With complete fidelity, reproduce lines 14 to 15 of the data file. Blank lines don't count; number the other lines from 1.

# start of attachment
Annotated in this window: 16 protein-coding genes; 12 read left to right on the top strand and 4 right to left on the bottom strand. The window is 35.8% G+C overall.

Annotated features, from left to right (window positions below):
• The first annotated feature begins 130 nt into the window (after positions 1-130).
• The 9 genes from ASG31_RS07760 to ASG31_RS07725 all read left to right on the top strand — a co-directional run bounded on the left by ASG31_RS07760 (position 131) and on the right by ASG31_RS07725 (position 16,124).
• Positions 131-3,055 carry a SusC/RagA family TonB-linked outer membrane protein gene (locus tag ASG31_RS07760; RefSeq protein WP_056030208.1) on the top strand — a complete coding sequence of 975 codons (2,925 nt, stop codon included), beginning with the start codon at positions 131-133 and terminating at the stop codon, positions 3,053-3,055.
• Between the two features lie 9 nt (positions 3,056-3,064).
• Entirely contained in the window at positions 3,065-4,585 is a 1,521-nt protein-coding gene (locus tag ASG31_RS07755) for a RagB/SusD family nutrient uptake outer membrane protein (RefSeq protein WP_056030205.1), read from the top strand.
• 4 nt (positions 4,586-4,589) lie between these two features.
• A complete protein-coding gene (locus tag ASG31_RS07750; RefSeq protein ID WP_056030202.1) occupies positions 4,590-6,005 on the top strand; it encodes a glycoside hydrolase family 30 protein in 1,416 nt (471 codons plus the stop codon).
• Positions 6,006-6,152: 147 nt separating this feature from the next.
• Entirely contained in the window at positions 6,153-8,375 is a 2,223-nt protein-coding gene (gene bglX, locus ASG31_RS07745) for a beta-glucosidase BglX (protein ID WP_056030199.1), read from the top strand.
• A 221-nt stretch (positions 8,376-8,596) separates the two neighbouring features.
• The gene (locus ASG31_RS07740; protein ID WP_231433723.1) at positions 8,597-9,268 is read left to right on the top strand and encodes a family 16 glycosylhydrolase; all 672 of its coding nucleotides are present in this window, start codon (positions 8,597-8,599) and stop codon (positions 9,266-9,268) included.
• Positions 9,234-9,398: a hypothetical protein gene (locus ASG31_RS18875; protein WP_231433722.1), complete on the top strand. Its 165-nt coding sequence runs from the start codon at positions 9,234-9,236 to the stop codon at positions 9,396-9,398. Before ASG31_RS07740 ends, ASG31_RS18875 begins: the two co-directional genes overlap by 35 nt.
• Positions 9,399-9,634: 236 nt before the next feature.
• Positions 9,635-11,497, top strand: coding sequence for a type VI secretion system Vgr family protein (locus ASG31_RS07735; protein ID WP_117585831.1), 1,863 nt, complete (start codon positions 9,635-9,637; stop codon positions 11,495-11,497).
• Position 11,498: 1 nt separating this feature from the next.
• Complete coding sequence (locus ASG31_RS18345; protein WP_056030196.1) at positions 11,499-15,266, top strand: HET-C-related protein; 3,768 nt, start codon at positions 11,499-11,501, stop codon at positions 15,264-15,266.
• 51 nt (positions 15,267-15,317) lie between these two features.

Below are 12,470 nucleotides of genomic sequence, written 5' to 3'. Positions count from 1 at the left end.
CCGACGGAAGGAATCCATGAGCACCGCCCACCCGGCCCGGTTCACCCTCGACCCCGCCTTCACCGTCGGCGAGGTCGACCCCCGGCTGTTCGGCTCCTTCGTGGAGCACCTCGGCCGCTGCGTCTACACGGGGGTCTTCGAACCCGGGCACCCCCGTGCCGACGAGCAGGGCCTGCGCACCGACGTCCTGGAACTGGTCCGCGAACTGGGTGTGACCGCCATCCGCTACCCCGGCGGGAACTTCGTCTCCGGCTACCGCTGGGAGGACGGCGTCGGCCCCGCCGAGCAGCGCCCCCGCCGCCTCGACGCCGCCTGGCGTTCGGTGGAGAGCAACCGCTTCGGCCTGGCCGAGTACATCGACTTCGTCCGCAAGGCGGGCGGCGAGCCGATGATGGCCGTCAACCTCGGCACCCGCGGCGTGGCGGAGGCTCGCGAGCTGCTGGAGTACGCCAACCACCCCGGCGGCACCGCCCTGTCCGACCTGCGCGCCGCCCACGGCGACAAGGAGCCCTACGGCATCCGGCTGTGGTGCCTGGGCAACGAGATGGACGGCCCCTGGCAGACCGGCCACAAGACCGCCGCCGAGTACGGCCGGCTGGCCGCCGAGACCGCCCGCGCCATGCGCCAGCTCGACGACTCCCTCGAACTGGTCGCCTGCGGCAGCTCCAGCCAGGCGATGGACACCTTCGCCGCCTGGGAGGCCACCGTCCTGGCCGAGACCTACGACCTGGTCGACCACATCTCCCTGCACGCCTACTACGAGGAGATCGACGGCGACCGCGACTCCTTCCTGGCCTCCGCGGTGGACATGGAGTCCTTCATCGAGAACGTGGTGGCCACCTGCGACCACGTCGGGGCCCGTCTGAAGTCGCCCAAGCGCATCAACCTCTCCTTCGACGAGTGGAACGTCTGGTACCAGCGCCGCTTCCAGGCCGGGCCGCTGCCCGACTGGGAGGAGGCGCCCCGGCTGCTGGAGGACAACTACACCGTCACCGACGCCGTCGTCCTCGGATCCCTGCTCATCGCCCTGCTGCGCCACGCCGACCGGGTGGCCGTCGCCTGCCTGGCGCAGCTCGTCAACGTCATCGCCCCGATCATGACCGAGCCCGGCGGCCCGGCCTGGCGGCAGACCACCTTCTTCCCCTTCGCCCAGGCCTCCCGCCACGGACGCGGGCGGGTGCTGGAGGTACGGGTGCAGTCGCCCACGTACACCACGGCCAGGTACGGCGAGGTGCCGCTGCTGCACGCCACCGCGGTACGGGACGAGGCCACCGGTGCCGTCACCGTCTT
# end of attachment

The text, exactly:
• Positions 9,234-9,398: a hypothetical protein gene (locus ASG31_RS18875; protein WP_231433722.1), complete on the top strand. Its 165-nt coding sequence runs from the start codon at positions 9,234-9,236 to the stop codon at positions 9,396-9,398. Before ASG31_RS07740 ends, ASG31_RS18875 begins: the two co-directional genes overlap by 35 nt.
• Positions 9,399-9,634: 236 nt before the next feature.